Former Clinton Deputy Attorney General Eric Holder is President-elect Barack Obama’s choice for the position of attorney general, according to two prominent Democrats involved in transition matters.
Holder, who is still being vetted, has indicated he will accept the job if it is offered, the sources said.
If confirmed, Holder would be the first African-American to lead the Justice Department.
Holder, 57, co-chaired President-elect Obama‘s vice presidential selection process. A graduate of Columbia University and former federal prosecutor, he is a partner at the Washington law firm of Covington & Burling.
Holder first joined the Justice Department in the administration of President Jimmy Carter, assigned to the newly formed Public Integrity Section in 1976 straight out of Columbia University Law School.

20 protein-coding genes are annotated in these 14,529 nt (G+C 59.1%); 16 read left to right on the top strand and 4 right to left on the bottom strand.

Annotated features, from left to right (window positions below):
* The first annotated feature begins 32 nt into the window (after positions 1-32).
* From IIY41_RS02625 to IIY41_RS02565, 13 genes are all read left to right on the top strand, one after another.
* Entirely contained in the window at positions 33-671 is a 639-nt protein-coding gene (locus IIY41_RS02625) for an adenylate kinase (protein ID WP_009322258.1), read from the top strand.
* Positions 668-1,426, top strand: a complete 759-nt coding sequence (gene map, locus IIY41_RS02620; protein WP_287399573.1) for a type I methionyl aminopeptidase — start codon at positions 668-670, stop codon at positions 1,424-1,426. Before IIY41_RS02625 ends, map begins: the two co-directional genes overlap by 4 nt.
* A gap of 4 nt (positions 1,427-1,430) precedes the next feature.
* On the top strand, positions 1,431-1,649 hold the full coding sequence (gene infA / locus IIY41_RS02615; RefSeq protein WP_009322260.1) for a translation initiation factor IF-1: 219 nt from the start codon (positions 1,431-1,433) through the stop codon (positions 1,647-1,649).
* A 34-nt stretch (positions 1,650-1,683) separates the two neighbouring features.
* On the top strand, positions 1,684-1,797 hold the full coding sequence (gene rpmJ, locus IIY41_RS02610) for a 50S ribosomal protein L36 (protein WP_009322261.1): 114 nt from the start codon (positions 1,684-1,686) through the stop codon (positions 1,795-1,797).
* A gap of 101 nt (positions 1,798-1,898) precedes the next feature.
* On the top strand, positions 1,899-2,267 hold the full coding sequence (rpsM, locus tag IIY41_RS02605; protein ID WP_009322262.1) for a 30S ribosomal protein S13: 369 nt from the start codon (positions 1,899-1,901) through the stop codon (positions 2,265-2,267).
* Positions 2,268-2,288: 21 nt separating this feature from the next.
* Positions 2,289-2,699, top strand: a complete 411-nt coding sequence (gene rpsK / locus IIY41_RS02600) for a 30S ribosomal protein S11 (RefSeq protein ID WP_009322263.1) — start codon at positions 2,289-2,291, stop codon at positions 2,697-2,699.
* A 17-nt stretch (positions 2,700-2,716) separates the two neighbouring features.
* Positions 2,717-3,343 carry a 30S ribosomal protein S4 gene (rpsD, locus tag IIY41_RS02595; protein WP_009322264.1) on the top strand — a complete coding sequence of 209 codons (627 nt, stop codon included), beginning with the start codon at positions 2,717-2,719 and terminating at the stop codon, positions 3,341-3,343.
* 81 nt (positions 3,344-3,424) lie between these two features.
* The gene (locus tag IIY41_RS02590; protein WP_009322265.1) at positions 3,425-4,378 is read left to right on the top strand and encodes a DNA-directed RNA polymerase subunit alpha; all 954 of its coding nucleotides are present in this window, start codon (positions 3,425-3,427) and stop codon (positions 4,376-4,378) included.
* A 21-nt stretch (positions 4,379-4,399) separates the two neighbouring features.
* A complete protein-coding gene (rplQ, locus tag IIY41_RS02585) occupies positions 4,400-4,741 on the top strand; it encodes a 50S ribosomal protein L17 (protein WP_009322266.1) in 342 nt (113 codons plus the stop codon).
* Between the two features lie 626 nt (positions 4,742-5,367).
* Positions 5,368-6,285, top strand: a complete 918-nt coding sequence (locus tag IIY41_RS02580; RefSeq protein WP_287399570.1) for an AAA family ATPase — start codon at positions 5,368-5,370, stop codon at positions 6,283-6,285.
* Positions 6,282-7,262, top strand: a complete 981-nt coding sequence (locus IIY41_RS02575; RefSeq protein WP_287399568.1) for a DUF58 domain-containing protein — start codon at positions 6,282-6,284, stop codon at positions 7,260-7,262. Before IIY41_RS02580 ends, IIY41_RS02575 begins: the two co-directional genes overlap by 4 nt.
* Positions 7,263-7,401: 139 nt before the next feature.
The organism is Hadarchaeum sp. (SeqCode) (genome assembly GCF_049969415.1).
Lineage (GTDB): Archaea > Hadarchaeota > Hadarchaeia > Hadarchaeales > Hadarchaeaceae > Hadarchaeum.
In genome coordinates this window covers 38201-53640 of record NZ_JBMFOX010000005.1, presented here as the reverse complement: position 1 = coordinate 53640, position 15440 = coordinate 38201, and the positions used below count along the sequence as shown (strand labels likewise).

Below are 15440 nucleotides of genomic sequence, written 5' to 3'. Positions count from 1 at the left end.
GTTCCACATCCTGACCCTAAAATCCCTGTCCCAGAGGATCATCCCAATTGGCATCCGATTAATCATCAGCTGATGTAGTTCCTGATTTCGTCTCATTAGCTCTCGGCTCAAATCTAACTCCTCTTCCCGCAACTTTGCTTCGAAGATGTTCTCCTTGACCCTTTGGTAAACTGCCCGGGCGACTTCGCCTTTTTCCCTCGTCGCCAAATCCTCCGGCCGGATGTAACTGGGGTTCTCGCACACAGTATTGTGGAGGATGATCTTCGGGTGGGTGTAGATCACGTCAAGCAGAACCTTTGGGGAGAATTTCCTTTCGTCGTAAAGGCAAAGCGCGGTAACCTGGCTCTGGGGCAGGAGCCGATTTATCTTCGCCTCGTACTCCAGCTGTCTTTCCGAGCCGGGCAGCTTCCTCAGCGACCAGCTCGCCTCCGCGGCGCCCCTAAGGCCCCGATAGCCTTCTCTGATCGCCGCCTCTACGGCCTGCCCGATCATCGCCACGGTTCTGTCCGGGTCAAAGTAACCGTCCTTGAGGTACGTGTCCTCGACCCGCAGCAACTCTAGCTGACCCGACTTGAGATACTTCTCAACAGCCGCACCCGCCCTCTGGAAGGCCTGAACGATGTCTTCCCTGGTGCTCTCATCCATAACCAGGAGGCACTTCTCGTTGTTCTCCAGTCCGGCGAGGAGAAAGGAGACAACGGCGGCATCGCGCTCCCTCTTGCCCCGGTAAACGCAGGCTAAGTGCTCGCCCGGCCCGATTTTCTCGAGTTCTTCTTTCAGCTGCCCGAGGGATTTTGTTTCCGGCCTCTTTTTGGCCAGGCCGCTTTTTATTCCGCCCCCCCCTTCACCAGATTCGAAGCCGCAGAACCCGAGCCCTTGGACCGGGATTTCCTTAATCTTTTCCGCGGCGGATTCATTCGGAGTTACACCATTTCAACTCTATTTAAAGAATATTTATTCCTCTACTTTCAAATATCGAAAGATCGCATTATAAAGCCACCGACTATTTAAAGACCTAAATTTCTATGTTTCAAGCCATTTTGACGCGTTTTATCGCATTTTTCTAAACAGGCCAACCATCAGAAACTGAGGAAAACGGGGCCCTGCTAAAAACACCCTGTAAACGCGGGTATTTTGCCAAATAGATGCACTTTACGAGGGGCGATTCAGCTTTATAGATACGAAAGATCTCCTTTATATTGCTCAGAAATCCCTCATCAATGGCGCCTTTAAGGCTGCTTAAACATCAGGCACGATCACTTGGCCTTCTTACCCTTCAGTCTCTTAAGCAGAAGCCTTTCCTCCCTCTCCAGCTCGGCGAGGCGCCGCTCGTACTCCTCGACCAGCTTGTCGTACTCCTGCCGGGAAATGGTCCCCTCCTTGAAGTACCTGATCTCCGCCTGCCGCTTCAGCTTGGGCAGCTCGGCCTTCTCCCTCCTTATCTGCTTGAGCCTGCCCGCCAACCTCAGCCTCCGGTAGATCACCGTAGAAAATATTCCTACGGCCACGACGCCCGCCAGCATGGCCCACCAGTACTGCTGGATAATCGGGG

President Ronald Reagan nominated him to be an associate judge at the Superior Court of the District of Columbia, where he served for five years.
He left that post to become the first African-American U.S. Attorney for the District of Columbia, chosen by President Bill Clinton. He served in that position until Clinton picked him to become deputy attorney general, the first African American to hold that position as well.
Four former Justice Department Democrats who worked for Holder during that time said they were pleased with the news that Holder would likely be attorney general, and all hinted that they may be willing to return to the department.